At the World Trade Center, a Mall on a Mission
The opening of Westfield World Trade Center marks one of the first major tests of lower Manhattan’s ongoing renaissance.
In mid-August, Westfield World Trade Center opened the doors to 60-odd luxury shopping stores within the Santiago Calatrava–designed Oculus. The spaceship-like structure is difficult to ignore — impossible for the New Jersey commuters who pass through it every day, and nearly impossible for visitors of downtown Manhattan who find themselves drawn to the spindly white structure like moths to a flame.
With only six months in operation under its belt, the 12-year, $4 billion dollar Oculus structure has already faced years of taxpayer criticism.
The retail shops at Westfield therefore offer an important proof point, a chance to answer the question: Was it worth it? Of the quarter-million commuters who pass through the Oculus each day, most will give little more than a passing glance to the shops. Even still, daily foot traffic that numbers in the hundreds of thousands presents a major opportunity for brands.
Tourists spent $45 billion in the city in 2015, according to a report by Tourism Economics and NYC & Company. The hope is that many of the shopping dollars — traditionally concentrated in areas such as Times Square and Fifth Avenue — will start to migrate downtown. Westfield Corporation hopes sales in the new shopping center will reach $1 billion annually, according to a company press release.
On a recent Thursday evening the mall is subdued, and little evidence remains of the rush hour masses. Of the shops in the main hall, the Apple store seems to be getting all of the attention. Nearly sixty people stand in line, and some poor sales representative is charged with explaining to a horde of mostly foreign shoppers why they can’t buy the new iPhone 7.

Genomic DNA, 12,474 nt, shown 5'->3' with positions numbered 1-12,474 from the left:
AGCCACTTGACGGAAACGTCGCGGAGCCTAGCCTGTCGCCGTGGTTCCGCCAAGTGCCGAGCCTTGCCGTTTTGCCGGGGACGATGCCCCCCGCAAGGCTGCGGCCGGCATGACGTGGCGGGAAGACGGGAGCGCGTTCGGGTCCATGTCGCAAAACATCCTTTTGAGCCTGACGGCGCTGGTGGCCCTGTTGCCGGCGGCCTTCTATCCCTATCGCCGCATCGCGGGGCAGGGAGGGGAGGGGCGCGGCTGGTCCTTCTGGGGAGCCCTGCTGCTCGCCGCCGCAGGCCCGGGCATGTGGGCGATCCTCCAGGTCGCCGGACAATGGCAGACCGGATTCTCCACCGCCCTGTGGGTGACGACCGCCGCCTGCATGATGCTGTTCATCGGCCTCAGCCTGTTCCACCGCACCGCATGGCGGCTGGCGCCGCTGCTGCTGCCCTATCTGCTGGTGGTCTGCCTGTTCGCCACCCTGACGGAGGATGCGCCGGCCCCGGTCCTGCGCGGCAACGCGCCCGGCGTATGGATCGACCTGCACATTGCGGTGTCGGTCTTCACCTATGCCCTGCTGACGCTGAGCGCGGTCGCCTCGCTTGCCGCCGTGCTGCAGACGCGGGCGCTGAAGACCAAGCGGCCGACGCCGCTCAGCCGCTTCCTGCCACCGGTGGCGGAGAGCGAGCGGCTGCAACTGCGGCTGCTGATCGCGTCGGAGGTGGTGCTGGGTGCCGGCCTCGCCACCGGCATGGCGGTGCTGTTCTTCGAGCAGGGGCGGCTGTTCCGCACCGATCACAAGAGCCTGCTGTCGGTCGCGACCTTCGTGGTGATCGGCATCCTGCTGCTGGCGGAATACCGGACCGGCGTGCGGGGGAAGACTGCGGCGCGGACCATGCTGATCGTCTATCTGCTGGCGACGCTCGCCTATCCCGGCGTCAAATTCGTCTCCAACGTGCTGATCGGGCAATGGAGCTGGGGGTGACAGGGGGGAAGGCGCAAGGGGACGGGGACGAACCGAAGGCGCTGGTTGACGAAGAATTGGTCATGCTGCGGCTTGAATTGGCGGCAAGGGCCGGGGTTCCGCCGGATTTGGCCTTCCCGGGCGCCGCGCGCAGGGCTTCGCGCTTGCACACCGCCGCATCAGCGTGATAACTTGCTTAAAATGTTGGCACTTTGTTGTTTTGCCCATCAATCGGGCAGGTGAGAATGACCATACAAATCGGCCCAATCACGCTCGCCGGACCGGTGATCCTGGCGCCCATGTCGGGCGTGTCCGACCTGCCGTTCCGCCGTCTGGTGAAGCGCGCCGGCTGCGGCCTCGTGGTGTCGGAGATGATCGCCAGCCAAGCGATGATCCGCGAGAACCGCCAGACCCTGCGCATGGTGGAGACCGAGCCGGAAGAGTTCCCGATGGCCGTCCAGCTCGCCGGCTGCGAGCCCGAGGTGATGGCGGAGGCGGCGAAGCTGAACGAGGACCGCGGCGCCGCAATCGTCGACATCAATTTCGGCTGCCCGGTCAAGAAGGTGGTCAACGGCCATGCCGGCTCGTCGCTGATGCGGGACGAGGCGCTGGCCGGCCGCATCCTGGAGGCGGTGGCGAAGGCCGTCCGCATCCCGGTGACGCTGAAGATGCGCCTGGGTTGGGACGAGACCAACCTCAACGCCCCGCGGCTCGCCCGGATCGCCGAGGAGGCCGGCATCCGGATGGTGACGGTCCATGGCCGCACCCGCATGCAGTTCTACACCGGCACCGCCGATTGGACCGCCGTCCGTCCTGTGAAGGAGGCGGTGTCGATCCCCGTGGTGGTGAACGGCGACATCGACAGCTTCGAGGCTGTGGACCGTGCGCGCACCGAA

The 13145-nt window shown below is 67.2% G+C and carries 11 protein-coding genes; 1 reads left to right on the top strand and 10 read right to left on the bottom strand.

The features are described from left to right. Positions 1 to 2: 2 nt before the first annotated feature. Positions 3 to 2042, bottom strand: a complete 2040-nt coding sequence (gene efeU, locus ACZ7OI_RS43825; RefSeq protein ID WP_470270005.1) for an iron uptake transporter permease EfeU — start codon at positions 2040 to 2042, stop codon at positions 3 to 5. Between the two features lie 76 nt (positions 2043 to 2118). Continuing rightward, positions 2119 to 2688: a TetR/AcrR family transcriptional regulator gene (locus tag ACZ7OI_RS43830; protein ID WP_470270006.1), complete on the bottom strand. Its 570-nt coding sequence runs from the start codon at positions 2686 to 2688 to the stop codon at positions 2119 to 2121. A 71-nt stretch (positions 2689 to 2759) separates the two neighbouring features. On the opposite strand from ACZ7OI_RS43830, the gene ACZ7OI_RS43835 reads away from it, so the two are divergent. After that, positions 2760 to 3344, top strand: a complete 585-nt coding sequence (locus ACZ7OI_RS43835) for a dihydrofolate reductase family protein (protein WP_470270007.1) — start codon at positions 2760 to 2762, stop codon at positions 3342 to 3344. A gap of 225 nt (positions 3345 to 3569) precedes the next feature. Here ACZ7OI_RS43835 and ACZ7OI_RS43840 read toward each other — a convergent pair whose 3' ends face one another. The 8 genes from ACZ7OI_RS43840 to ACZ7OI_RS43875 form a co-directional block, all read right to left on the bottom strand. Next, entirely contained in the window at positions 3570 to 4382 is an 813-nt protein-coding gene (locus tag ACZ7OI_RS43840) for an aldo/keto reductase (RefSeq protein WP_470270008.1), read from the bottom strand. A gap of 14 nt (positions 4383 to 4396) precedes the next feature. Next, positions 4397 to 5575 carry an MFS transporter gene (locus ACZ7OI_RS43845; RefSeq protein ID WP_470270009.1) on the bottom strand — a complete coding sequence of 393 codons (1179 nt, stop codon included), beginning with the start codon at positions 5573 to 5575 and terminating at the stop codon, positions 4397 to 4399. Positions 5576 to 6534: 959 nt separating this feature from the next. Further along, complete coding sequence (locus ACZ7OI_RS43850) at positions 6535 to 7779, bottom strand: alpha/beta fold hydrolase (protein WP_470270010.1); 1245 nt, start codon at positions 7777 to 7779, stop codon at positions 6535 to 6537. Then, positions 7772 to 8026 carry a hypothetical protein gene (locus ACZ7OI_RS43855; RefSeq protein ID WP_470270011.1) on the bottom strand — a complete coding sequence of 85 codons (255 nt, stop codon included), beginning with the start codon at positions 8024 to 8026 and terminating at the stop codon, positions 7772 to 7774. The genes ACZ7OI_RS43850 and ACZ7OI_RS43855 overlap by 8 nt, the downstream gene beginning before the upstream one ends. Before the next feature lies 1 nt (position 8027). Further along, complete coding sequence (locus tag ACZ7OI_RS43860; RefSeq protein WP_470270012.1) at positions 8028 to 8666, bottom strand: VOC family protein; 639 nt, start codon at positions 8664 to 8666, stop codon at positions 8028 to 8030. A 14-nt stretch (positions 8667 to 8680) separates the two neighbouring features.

“We’re sold out for tonight,” he says. Nobody budges. The rep turns to meet the desperate eyes of a woman waving an credit card. They don’t share a language, so waving is all they have. “I’m sorry miss,” he says. “Not tonight. Good night.” He motions her away and posts a security guard at the end of the line like a human bookend.
Over by the iWatches, a family of four speak in hushed tones. They’re from Alicante, Spain, and admit to taking advantage of the Euro’s strength relative to the dollar, putting them among the lucky few. The dollar’s value has risen in recent years, making visits to cities such as New York an expensive prospect for holders of most foreign currencies.
The Spanish family’s eldest son bought an iPhone 7 Plus two days prior, but he can’t decide on a strap. A half hour of indecision passes until he lands on a black-on-black version. His mother, who’s been chewing her nails throughout the ordeal, jets off in search of earrings.
Another shopper, Jia Lin, is fiddling with two iPhones: a silver iPhone 7 that she bought the day prior and the larger iPhone 7 Plus. She opted to purchase the device on her visit to the U.S. rather than back home in China, where she’d have to wait two weeks. Lin returned today because her traveling partner wanted the iWatch.
Timepieces aren’t doing as well elsewhere. Across the hall from the Apple store, a row of three luxury watch stores sit entirely empty. This doesn’t worry Montblanc sales ambassador Stephanie Ly. She gives the vacant store a thoughtful once-over.
“You tend to get better sales on the slow days,” she says.